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Of course, a lot of it was from street fighting and artillery, not just bombing.
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- Location: Slovenia
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- Location: Norway
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In 1941 and 1942 Malta was most bombed in terms of raids. However, "only" about 1,500 people died as a result. This is less than in dozens, possibly hundreds of individual raids.
Thus "worst" requires more definition before this can become a useful discussion.
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In Germany medium-sized towns suffered most, while metropolises like Cologne (12th, 70% destroyed) or Dresden (16th, 60% destroyed) rank lower.ManfredV wrote: ↑14 Jan 2007 19:24In Germany, fe. Hamburg, Dresden, Nuremberg and Berlin very heavily bombed, but when you look at the percentage of houses being destroyed, f.e. Wuerzburg and Pforzheim suffered more. There is a german statistic, but I didn´t found it yet in the net. But I think it was mentioned here. Does anyone know the link?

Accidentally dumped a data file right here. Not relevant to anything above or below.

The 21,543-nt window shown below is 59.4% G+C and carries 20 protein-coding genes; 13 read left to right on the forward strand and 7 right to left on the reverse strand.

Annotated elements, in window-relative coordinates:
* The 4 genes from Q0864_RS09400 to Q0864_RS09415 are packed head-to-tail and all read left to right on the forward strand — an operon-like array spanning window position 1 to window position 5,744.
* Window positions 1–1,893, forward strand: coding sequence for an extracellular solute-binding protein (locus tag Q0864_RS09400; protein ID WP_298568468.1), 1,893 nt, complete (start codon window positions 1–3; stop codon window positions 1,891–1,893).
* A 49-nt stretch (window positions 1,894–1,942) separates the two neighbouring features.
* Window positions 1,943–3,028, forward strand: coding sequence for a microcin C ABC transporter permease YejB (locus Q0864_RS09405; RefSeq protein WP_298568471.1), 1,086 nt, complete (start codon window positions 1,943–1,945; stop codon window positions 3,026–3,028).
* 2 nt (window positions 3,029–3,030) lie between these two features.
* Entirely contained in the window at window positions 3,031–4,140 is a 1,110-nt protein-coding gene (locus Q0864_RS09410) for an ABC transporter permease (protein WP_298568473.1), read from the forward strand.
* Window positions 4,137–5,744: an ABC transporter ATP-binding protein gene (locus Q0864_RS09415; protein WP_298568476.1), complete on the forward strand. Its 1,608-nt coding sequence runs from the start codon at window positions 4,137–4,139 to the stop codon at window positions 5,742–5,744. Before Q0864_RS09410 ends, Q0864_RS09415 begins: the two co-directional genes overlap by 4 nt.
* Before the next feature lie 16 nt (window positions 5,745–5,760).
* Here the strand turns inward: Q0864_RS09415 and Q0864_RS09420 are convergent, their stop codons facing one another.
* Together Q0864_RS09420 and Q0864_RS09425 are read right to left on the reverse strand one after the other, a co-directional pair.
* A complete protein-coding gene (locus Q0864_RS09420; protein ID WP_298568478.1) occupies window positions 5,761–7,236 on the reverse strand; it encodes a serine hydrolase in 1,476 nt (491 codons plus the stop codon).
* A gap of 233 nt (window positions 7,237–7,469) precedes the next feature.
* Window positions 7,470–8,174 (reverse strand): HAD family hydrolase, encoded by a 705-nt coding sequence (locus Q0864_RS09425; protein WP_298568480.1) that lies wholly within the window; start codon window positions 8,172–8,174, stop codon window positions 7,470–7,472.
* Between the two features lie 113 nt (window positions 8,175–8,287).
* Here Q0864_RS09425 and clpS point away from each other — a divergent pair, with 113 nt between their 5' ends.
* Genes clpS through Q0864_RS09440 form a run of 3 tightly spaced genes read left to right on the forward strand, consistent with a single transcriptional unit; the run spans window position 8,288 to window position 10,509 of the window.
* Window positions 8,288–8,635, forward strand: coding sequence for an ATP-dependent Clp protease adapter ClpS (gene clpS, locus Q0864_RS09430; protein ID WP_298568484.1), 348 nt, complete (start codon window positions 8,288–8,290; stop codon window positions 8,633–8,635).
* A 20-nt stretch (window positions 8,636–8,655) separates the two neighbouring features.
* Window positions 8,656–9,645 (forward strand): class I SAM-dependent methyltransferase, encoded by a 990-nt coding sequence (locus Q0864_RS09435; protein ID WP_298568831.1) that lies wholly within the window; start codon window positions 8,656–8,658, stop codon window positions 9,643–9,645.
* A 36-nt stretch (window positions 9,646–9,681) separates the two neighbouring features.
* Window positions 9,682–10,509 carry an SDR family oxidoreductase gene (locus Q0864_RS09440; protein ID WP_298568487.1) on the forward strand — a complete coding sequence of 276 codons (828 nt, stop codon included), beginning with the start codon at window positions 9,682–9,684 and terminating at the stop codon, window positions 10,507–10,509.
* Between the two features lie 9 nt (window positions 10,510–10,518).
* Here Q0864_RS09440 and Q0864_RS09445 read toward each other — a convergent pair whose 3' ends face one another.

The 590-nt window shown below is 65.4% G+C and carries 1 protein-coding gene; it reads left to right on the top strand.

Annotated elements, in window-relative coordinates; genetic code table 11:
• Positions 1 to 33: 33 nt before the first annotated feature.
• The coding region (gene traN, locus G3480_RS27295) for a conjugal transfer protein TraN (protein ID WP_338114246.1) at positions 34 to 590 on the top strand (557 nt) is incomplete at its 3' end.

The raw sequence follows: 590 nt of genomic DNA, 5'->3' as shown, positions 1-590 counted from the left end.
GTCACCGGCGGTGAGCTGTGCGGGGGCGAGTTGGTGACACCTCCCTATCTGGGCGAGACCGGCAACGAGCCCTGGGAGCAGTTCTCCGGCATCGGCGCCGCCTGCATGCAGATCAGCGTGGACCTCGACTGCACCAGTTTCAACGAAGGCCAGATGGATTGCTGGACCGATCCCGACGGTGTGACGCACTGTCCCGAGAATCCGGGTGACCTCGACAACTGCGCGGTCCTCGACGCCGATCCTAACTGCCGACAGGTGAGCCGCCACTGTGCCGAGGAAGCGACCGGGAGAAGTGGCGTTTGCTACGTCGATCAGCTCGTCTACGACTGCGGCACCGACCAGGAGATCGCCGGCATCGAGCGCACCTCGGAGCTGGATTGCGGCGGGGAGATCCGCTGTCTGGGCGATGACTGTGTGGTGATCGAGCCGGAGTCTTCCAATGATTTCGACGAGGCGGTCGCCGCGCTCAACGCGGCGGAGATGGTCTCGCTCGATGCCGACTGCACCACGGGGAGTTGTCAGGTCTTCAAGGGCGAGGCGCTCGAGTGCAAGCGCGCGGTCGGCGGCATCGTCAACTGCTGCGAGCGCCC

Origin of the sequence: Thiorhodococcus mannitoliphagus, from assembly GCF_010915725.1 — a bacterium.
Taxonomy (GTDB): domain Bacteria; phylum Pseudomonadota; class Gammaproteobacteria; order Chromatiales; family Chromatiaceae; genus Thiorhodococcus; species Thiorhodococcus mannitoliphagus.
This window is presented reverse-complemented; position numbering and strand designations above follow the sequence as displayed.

Number one is the city of Düren, bombed to rubbles and ashes by 51 air raids, 99.2% destroyed. From over 10,000 houses only 15 survived the war untouched.
Flight over Düren in March 45 (USAAF Special Film Project 186): https://de.wikipedia.org/wiki/Datei:SFP ... ueren.webm
After the war there had been plans to abandon the lunar landscape and rebuild the city at another place.
Number two on the list is Wesel (97%) followed by Paderborn (96%).
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In terms of "most frequently bombed", Valletta (Malta) is on top of the list of European cites, followed by Kirkenes in northern Norway.
Kirkenes endured 328 soviet bombing-sorties (1012 air warnings were triggered), concentrated over a relative short period of time towards the end of the war, with up to 50 attacks each month.